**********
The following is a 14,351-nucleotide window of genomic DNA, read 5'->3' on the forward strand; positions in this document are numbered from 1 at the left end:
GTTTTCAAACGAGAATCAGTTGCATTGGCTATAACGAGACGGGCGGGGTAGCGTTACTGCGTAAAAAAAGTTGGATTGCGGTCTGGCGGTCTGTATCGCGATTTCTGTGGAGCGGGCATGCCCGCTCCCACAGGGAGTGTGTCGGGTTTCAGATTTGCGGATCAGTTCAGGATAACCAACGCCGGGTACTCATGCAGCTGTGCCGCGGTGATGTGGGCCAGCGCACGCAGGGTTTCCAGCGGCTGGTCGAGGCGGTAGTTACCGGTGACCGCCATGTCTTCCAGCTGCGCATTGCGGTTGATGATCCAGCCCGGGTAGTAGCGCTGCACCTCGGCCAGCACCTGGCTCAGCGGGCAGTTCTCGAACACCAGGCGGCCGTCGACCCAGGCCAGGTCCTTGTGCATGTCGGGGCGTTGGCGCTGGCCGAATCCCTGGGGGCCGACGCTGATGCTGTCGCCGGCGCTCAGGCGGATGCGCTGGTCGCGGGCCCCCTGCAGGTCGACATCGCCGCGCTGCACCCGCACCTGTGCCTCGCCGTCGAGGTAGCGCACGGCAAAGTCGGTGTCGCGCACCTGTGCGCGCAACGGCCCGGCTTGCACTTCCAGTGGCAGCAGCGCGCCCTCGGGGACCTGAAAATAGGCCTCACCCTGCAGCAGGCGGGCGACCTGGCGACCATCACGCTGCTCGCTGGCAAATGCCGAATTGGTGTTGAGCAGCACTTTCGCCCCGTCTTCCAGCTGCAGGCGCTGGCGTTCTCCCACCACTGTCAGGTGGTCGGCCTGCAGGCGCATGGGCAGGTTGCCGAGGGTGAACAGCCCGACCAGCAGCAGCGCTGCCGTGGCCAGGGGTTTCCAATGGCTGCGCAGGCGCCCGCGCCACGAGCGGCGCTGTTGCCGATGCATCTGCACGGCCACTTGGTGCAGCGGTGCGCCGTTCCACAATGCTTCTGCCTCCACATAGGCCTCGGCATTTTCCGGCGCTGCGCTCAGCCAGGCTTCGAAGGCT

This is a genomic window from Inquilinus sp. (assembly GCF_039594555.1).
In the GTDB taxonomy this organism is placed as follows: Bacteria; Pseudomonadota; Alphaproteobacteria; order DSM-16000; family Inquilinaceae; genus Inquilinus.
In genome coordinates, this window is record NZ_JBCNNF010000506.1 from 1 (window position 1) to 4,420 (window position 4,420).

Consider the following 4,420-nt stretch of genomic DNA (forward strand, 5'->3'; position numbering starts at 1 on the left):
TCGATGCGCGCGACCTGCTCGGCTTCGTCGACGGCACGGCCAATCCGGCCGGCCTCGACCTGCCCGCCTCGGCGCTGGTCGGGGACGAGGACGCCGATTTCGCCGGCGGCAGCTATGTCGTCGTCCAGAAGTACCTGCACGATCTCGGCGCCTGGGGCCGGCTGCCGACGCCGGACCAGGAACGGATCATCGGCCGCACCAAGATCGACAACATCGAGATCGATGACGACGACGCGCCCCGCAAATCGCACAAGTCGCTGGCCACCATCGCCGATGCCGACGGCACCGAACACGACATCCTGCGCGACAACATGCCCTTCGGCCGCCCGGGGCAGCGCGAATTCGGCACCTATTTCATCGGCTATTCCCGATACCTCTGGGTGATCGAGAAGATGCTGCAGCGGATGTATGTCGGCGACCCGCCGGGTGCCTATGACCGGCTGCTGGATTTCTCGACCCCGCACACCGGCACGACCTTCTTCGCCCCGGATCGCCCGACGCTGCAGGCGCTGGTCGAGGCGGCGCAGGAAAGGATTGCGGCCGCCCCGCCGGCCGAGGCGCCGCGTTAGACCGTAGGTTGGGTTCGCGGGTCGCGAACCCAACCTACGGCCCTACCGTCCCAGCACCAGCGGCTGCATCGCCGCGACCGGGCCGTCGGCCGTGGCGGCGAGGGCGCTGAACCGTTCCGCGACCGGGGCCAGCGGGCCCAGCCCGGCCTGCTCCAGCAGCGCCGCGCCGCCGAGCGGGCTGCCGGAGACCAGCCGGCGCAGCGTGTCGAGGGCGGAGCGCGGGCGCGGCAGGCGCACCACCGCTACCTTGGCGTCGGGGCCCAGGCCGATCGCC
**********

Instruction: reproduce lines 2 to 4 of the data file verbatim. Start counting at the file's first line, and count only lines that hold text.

GTTTTCAAACGAGAATCAGTTGCATTGGCTATAACGAGACGGGCGGGGTAGCGTTACTGCGTAAAAAAAGTTGGATTGCGGTCTGGCGGTCTGTATCGCGATTTCTGTGGAGCGGGCATGCCCGCTCCCACAGGGAGTGTGTCGGGTTTCAGATTTGCGGATCAGTTCAGGATAACCAACGCCGGGTACTCATGCAGCTGTGCCGCGGTGATGTGGGCCAGCGCACGCAGGGTTTCCAGCGGCTGGTCGAGGCGGTAGTTACCGGTGACCGCCATGTCTTCCAGCTGCGCATTGCGGTTGATGATCCAGCCCGGGTAGTAGCGCTGCACCTCGGCCAGCACCTGGCTCAGCGGGCAGTTCTCGAACACCAGGCGGCCGTCGACCCAGGCCAGGTCCTTGTGCATGTCGGGGCGTTGGCGCTGGCCGAATCCCTGGGGGCCGACGCTGATGCTGTCGCCGGCGCTCAGGCGGATGCGCTGGTCGCGGGCCCCCTGCAGGTCGACATCGCCGCGCTGCACCCGCACCTGTGCCTCGCCGTCGAGGTAGCGCACGGCAAAGTCGGTGTCGCGCACCTGTGCGCGCAACGGCCCGGCTTGCACTTCCAGTGGCAGCAGCGCGCCCTCGGGGACCTGAAAATAGGCCTCACCCTGCAGCAGGCGGGCGACCTGGCGACCATCACGCTGCTCGCTGGCAAATGCCGAATTGGTGTTGAGCAGCACTTTCGCCCCGTCTTCCAGCTGCAGGCGCTGGCGTTCTCCCACCACTGTCAGGTGGTCGGCCTGCAGGCGCATGGGCAGGTTGCCGAGGGTGAACAGCCCGACCAGCAGCAGCGCTGCCGTGGCCAGGGGTTTCCAATGGCTGCGCAGGCGCCCGCGCCACGAGCGGCGCTGTTGCCGATGCATCTGCACGGCCACTTGGTGCAGCGGTGCGCCGTTCCACAATGCTTCTGCCTCCACATAGGCCTCGGCATTTTCCGGCGCTGCGCTCAGCCAGGCTTCGAAGGCT

This is a genomic window from Inquilinus sp. (assembly GCF_039594555.1).
In the GTDB taxonomy this organism is placed as follows: Bacteria; Pseudomonadota; Alphaproteobacteria; order DSM-16000; family Inquilinaceae; genus Inquilinus.